One can say with certainty that contemporary Russian society is becoming more mature and more spiritual than was the case in the '60's and '70's. I don’t mean to say that there is a mass conversion to Orthodoxy. Not at all. For many the return to the "father's house" is a complicated path leading through various Eastern religions and philosophies, through misfortunes in life, etc. But there are people joining the Church who have lived through experiences totally alien to the Christian faith, and this is becoming an increasingly typical phenomenon in the life of the Russian people.     /.../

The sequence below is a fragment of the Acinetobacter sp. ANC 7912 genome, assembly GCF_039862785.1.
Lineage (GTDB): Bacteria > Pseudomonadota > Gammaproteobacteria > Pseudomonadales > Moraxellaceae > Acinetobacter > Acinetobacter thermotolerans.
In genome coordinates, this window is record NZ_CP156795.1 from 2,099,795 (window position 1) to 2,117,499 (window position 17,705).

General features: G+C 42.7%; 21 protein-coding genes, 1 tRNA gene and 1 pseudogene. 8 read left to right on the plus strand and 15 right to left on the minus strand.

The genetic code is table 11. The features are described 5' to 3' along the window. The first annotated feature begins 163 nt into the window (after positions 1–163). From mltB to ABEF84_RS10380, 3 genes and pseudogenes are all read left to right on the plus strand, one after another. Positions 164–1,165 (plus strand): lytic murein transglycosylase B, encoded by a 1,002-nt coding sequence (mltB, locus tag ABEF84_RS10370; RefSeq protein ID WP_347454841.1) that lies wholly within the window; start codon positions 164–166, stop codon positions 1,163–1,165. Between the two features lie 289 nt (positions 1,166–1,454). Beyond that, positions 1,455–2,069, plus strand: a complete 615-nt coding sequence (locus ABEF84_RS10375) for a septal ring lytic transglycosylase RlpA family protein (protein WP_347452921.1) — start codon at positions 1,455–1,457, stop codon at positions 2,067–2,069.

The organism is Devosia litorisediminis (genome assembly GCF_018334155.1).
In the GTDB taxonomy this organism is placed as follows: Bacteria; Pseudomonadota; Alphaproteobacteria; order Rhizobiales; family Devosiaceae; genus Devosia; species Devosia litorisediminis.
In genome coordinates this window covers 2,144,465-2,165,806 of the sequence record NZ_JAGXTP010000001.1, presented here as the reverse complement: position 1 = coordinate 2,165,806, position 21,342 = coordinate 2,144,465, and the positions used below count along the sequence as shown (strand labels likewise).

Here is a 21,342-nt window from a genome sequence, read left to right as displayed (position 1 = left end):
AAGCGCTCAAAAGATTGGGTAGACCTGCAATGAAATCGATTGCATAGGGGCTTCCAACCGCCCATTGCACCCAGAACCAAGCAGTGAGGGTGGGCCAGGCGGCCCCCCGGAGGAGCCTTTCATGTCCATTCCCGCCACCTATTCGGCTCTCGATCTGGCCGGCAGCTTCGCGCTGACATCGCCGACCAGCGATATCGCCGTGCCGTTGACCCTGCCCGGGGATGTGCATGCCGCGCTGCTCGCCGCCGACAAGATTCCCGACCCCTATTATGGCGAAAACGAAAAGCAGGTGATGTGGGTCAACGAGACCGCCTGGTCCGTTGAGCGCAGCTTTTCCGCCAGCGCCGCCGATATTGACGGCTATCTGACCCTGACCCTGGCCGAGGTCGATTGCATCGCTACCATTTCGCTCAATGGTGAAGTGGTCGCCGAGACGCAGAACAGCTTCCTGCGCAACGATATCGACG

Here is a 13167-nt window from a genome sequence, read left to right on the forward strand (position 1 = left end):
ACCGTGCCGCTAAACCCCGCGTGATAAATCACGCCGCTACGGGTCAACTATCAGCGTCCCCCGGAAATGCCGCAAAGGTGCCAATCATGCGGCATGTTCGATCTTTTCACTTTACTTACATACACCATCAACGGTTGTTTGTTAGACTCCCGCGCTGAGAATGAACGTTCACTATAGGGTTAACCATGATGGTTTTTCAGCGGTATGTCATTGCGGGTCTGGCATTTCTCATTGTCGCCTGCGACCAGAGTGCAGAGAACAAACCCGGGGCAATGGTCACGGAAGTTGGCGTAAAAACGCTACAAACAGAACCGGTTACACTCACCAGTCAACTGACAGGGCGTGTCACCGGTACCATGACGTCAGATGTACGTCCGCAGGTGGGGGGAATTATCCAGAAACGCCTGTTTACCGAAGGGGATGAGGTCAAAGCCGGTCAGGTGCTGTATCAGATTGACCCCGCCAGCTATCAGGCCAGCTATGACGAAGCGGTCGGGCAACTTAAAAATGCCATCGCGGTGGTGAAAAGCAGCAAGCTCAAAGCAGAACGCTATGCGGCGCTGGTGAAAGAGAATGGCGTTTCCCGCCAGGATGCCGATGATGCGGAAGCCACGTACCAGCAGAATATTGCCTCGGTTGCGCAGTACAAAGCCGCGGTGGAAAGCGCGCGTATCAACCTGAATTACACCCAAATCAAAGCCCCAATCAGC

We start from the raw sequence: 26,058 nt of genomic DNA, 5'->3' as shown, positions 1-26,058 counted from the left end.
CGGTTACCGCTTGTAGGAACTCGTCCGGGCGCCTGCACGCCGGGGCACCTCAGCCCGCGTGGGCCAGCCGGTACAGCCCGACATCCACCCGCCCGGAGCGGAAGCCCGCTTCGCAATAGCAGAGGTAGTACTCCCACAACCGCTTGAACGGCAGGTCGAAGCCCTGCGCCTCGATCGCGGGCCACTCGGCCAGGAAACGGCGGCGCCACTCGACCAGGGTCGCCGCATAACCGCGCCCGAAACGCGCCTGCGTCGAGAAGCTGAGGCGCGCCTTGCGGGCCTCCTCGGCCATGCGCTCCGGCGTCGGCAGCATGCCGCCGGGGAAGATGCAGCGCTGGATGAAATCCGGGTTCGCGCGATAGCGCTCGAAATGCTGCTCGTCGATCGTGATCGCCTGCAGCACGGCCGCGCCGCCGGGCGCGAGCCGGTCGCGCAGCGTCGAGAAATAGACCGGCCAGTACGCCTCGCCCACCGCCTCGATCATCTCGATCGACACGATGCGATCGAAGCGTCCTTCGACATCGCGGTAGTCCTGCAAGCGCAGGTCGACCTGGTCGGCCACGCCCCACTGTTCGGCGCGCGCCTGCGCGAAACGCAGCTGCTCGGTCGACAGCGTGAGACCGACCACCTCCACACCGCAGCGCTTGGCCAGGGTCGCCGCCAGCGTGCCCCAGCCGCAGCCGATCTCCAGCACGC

Over the last year, 1987, there were a number of interesting events in the religious life of the country. Prisoners of conscience were released before the end of their term; two unofficial Christian journals appeared-the "Christian Community Bulletin" and "Choice." In the area of official Church life, St. Daniel's Monastery in Moscow is completing its restoration and will become the administrative center of the Moscow Patriarchate and headquarters for the Department of Foreign Relations (the largest government department). Adjoining the monastery there is to be a large hotel for foreign guests of the Patriarchate. According to Keston College, yet another monastery was returned to the Church last year, a convent located between Moscow and Zagorsk. In St. Petersburg (now Leningrad), the Chapel of Blessed Xenia in the Smolensk Cemetary has been restored and consecrated. And in the same city a chapel on Karpovka, built outside the walls of a monastery founded by St. John of Kronstadt, has also been returned to the Church. The authorities have also given their consent to the convocation of a local council of the Russian Orthodox Church during the jubilee year, 1988, the first such council since 1971. In Moscow, the obligatory registration of the passports of couples getting married in church and of parents who have their children baptized, has been abolished.